Monday, March 29, 2010


There are lots of different kinds of laughter. That is to say, the activity may be similar across different occasions, but what it means is very different. Think about the number of different verbs we have in English for different forms of laughing: guffaw, titter, snicker, giggle, chuckle, just to name a few.

One of the things I notice about laughter is that there are appropriate and inappropriate times for it.

When someone else tells a joke, that's an appropriate time, usually. But it will depend on the perceived appropriateness of the joke to the social situation, and also on the rank of the joke-teller and the listeners.

When your father tells you he's angry with you, that's not an appropriate time. I have seen this in my household (and experienced it myself, so you can substitute "mother" for "father" too), and believe me, when you're mad and someone laughs, it makes you even madder.

When you're playing a game or otherwise sharing social experience, and experiencing delight, this is an appropriate time.

When someone tells you something you've never heard before, and you think it's interesting, this is not an appropriate time.

But there's a lot of gray area. In particular, laughter is often a response to nervous discomfort. Humor often takes advantage of precisely this in order to get people laughing about taboo topics, or about other areas that make people feel on edge.

And when you think about it, isn't that most likely the response you're getting from a child when you say you're angry? What sounds like insolence may be nervousness (and yes, a degree of recklessness).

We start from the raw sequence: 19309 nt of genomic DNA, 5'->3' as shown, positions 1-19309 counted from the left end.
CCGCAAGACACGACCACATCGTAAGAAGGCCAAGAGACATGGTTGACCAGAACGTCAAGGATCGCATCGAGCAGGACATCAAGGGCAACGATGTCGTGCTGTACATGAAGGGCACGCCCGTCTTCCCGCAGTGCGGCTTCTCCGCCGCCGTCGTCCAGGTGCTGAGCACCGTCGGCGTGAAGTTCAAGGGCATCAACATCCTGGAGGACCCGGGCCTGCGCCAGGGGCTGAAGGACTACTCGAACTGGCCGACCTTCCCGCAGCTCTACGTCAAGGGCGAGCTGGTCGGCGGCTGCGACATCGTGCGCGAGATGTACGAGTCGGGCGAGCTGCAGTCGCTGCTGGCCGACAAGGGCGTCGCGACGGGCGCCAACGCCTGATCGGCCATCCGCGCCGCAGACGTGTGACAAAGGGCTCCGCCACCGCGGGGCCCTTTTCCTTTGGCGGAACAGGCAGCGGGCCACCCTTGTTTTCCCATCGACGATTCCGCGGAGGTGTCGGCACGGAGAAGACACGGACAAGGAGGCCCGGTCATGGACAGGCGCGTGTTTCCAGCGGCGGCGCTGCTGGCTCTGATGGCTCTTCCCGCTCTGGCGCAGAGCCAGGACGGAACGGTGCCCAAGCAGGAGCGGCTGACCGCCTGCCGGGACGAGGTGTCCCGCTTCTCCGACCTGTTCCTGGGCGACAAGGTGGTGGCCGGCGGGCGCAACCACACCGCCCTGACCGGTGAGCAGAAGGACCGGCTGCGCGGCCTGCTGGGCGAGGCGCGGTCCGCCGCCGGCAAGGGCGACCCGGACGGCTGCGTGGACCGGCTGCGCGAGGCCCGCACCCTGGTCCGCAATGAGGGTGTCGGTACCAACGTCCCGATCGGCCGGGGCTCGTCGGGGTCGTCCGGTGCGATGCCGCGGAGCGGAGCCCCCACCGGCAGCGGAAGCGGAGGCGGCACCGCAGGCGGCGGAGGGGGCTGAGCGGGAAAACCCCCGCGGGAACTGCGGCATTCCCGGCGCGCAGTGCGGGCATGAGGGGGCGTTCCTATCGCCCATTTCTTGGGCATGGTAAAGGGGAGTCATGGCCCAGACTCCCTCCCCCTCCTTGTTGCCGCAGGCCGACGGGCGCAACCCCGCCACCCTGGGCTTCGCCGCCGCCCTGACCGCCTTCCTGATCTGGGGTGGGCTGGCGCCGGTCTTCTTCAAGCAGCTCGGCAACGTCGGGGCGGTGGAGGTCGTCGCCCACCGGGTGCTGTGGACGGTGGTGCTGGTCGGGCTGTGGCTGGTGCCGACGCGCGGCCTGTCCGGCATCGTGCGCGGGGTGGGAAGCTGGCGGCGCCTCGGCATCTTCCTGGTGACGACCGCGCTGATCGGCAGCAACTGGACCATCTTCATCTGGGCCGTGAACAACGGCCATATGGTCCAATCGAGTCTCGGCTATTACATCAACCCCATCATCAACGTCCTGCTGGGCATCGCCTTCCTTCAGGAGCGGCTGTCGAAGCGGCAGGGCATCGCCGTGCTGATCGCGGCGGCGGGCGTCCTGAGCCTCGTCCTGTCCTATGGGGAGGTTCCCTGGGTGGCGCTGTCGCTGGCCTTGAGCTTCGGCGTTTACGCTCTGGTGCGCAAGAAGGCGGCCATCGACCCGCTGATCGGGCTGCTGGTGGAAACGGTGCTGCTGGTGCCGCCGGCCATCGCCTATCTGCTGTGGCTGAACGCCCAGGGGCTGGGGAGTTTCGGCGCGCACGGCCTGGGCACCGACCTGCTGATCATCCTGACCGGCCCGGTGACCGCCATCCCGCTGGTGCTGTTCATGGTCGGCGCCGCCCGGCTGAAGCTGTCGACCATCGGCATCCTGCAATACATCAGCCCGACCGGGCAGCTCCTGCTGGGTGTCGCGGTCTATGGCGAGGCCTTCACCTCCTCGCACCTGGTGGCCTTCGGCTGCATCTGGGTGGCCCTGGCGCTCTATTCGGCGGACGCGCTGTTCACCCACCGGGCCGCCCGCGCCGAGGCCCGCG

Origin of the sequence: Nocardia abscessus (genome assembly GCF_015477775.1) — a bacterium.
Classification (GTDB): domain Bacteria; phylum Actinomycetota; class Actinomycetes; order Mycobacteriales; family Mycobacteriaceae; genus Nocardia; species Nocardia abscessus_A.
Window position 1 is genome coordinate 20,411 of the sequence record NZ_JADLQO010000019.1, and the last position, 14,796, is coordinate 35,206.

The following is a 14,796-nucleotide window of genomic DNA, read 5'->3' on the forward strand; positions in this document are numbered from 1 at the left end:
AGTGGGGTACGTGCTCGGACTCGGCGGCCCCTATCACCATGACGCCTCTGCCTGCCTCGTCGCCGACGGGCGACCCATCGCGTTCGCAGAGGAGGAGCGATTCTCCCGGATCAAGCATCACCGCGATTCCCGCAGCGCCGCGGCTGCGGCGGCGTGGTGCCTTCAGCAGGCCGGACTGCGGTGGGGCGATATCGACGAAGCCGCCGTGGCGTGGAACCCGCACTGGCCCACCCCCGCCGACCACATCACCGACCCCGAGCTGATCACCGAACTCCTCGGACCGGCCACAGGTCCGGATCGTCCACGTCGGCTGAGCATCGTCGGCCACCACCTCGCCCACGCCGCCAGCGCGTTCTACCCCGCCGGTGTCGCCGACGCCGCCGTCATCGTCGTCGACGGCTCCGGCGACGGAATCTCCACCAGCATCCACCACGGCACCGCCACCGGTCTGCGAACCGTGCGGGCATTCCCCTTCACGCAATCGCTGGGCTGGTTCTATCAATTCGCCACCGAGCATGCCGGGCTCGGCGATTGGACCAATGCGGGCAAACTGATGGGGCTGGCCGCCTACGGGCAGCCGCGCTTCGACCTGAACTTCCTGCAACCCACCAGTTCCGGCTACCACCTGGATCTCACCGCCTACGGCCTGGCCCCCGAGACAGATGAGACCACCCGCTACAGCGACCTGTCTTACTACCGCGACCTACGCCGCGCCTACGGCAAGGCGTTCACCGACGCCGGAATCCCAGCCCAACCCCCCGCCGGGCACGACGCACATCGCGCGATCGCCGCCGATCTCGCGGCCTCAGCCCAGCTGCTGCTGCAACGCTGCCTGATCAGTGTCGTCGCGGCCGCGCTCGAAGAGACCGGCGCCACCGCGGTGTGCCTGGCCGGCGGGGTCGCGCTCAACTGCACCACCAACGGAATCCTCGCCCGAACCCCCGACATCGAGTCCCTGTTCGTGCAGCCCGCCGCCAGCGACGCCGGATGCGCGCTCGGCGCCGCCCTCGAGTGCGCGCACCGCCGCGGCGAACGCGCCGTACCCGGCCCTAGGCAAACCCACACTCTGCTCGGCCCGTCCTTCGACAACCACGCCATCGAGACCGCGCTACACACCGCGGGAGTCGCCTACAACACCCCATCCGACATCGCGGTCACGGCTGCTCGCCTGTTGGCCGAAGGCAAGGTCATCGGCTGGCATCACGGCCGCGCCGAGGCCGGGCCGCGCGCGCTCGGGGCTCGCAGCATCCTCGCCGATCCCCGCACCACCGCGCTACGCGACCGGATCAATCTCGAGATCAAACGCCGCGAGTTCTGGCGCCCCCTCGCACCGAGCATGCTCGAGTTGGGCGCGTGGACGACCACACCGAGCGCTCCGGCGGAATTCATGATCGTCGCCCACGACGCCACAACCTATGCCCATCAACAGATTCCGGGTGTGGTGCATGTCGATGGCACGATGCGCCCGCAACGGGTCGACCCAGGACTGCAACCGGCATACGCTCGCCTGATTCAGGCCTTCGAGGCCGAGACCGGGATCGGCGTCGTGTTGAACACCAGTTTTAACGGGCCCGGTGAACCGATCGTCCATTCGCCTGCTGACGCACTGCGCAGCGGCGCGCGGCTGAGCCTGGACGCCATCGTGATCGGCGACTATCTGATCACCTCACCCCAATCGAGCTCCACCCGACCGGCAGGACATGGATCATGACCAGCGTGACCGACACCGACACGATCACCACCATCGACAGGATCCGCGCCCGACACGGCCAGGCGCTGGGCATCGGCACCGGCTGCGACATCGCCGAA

And when someone tells you something you've never heard before, and you're delighted, what do you do?

Well, I often run into situations where people will say things to me that I find so charming, so delightful, or simply so perfectly true and illuminating that I will laugh. And then people say to me, "I'm not kidding." Lucky for me, I'm not doing this in a work situation where I might be penalized for my behavior. Still, I'm stuck saying, "Well, I know you're not kidding - I was laughing because what you said was just so perfect/great/etc."

When you think about it, this is a great element to play with in your worldbuilding. What kind of alternate attitudes about laughter might there be? What would be an appropriate time to laugh that humans didn't recognize but someone else might? What would constitute humor in another culture very different from our own?

It's something to think about.


  1. Great post. I remember being on the laughing side of the parental disapproval situation quite well. It's not that I didn't think I was wrong.

  2. This reminds me of two scenes: in Goodfellas, where Joe Pesci's character asks, "What do you mean I'm funny?" And in Larry Niven's Ringworld/Known Space novels, where the Kzin "grin" isn't a smile, but the baring of teeth for an attack.

  3. I do know someone who very nearly punched a nervous nurse for giggling in the ER...

  4. Good observations, all. Yes, this has been used before - because it's a great thing to take advantage of. I would have loved to see just a few more instances of misunderstanding in Avatar, for example.